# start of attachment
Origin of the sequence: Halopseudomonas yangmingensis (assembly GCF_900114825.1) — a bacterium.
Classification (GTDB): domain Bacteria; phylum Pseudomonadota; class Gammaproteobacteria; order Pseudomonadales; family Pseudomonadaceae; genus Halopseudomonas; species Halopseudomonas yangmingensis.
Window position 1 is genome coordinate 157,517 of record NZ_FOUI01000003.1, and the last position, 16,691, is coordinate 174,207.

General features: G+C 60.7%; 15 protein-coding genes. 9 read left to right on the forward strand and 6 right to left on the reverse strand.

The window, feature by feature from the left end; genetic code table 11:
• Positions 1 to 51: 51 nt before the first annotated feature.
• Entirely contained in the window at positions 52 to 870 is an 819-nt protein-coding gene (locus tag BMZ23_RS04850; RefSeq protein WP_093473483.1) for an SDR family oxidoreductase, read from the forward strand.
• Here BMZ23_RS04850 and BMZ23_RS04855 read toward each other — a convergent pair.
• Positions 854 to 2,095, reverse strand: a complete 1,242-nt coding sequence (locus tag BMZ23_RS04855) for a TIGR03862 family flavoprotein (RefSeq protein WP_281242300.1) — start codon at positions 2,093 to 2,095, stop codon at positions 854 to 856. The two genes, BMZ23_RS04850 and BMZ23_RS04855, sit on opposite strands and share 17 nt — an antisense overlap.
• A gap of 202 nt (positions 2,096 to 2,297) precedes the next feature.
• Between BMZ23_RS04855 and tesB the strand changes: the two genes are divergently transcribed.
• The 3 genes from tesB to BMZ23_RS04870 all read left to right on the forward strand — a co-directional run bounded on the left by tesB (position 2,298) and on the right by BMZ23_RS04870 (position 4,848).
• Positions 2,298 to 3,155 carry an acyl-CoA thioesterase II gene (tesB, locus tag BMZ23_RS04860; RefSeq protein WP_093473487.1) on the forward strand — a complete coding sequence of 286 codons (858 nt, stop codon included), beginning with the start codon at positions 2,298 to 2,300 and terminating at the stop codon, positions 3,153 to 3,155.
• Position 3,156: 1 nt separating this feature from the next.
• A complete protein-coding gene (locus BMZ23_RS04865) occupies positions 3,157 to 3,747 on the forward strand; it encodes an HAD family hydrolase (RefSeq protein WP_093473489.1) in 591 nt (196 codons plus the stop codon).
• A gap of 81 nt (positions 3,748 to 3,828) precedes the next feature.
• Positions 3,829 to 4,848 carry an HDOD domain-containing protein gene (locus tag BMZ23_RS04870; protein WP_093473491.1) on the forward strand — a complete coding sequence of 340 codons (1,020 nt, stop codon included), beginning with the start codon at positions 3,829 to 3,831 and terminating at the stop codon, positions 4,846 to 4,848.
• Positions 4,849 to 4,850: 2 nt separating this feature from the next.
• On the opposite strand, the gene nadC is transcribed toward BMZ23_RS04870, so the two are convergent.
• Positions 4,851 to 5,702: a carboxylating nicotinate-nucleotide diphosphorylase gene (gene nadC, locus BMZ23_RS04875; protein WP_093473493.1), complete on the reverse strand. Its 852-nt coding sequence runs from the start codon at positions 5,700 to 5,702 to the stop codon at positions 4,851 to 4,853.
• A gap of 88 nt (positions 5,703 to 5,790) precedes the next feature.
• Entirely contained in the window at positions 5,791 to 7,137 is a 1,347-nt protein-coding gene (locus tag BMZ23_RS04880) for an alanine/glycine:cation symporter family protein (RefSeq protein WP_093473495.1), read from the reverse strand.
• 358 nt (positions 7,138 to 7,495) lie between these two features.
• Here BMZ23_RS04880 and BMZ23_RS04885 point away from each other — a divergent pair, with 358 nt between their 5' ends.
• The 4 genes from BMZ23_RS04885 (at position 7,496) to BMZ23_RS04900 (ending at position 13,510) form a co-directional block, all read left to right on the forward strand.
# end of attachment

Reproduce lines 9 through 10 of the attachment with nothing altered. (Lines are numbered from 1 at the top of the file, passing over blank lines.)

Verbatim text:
• Positions 854 to 2,095, reverse strand: a complete 1,242-nt coding sequence (locus tag BMZ23_RS04855) for a TIGR03862 family flavoprotein (RefSeq protein WP_281242300.1) — start codon at positions 2,093 to 2,095, stop codon at positions 854 to 856. The two genes, BMZ23_RS04850 and BMZ23_RS04855, sit on opposite strands and share 17 nt — an antisense overlap.
• A gap of 202 nt (positions 2,096 to 2,297) precedes the next feature.